The CNMI is a sleepy laboratory of economic freedom. It could easily lift itself out of the deepening economic mess if and, only if, it works up the resolve to do something to begin a new path to growth. The sail is already flapping in the wind. Our canoe is sail-ready. It only needs a confident navigator to steer it into the safe port of economic freedom.
Who among 31 elected elite is ready to navigate our sinking canoe out of the harbor of bankruptcy? Is there anyone among you who’s willing to brave the task of helping the crew sail into some safe harbor somewhere? Or is the task difficult to undertake and fulfill? What aspect of the trip do you find hard? Is it your navigational skills in the use of the swells, stars, wind and current in the open waters? Isn’t the canoe navigation-ready?
Difficult the first leg of the journey may be, I remain optimistic we could join the captain sail our canoe to the open waters of economic opportunity. It may be a rough trip but a trip worth taking and risking to ensure greater opportunities ahead for the folks we left along the shore waving, with a sense of hope that our journey would be one of great success. We can do it and guide our canoe into the harbor or laboratory of economic freedom we so rightly deserve. Shall we sail, today?[B]The CUC debacle[/B]
CUC isn’t equipped with the political wherewithal to make decisions on the privatization of the agency. It does a good job with maintenance of the old system. Its decision to institute efficiency in its operations is indeed subject to interpretation. But what’s literally at issue here?
Indecisions of key policymakers!
We wish to talk and talk and talk, occasionally punctuated by all-expenses-paid junkets to nearby Asia. Eh, throw in the taxpayer-paid junkets beyond Guam. The guys and gals wish to revisit the golden skies to see if it still has its hue and color when viewed from upstairs. Why not just charter a chopper for a quick visit to the dome upstairs?
The Wiseman court has thrown out the power purchase agreement, saying the former governor can’t sole-source the contract. Interesting the erroneous attribution that it’s a $190 million deal. Did reporters verify this by actually paging through the contract? Isn’t it more like $70 million and a 10-percent cut against the prevailing power rates? CUC isn’t off the hook as yet. It’s best that the case is heard in federal court in the interest of justice.
Rep. Janet Maratita declared it a “victory” for the NMI. With CUC destined to keep passing additional expenses to power ratepayers as to make power unaffordable, where in this scenario do you see a victory for taxpayers? Power bills will keep increasing, health premium has just gone up by 40-45 percent, the cost of basic goods are spiking, health deductibles and medication also increased while you folks take to junketing at taxpayers’ expense? Sorry, we the taxpayers aren’t as dumb as we look![B]Senselessness aplenty[/B]
Battered we may be, it’s the net result of indecisions and inactions of policymakers on the hill. I’d like to think the steady pulse of hardship is as temporary as morning dew. But village sentiment says otherwise. No rocket science stuff either.
People pine for leadership, any leadership! They no longer could deal with the pile of increases in the cost of living here. Interesting, though, the attitude among policymakers who have joined the chorus, convinced they too are victims of their own self-inflicted inactions and indecisions.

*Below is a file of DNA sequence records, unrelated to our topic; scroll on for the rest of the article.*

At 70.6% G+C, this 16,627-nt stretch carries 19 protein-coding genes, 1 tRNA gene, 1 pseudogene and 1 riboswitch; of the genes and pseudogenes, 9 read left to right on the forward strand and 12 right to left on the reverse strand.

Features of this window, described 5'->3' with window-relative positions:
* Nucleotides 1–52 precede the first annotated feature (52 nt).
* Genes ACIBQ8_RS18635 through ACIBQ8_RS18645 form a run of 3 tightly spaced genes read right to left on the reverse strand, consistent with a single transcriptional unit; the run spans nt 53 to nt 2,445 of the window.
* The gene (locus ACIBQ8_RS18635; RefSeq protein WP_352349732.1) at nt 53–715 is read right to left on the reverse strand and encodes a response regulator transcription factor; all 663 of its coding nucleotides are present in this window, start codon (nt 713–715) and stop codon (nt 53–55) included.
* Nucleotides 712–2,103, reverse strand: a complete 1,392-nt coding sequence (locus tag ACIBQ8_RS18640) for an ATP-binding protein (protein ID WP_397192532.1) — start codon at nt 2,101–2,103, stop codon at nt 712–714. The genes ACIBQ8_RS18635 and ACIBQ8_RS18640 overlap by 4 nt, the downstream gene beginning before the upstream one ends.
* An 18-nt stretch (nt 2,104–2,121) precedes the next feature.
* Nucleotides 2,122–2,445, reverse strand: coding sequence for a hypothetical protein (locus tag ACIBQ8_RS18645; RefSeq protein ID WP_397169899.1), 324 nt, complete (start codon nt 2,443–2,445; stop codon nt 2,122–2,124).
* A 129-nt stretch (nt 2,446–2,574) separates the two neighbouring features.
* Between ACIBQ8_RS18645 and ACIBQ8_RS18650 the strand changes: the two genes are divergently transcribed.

Really? Familiar refrain I’ve heard recently in Obama’s SOTU where he grandly failed to find a scapegoat for his failed policies. His rhetoric is his own nemesis. Here at home, inaction and warped perception or misperception hasn’t been of help to the suffering multitude.
I honestly demand to know from policymakers what do they really make of the persistent debilitating livelihood of people they represent upstairs. Interesting to probe the root of their apathy, insensitivity and persistence in sinking the conditions of villagers as a direct result of mediocrity. Or is it the people in the villages who missed their cue in the senselessness descending from upstairs?[B]Retirees vs health premium woes[/B]
It’s aggravatingly mind-numbing to learn that the increase in health premiums has rendered some retirees “negative” income. In other words, when the new increase kicked in, their paycheck is loaded with zeroes and even if they pile with their check stubs, it remains a huge fat zero income.
Some have decided to pull out of the health premium program altogether in order to meet family needs. It’s really sad the condition upon which they are forced to decide: food for the family without health coverage or health premiums without food.
Indeed, some have decided to forego paying the new increase in health premiums. The system games this family when loved ones need medical attention. Would they qualify for Medicaid? If not, then how do we help them? Can Gov. Inos and our illustrious Delegate Kilili offer some respite to the displaced group of retirees?
Furthermore, I can’t quite understand pushing for Obamacare when it has failed and disrupted lives across the country for millions of citizens. Why do we accept it here carte blanche fashion? Whatever happened to the geniuses in the administration and Kilili’s office on an issue that has floored family income down to zero? Are we supposed to accept this mandate in servile fashion too because someone failed to see the tsunami of increases headed our way?
Where was the 29-member Legislature on this score? Out for another prolonged luncheon? We can’t even handle the debacle of the retirement program and this issue and we’re spouting for more self-government?[I]John DelRosario Jr. is a former publisher of the Saipan Tribune and a former secretary of the Department of Public Lands.[/I]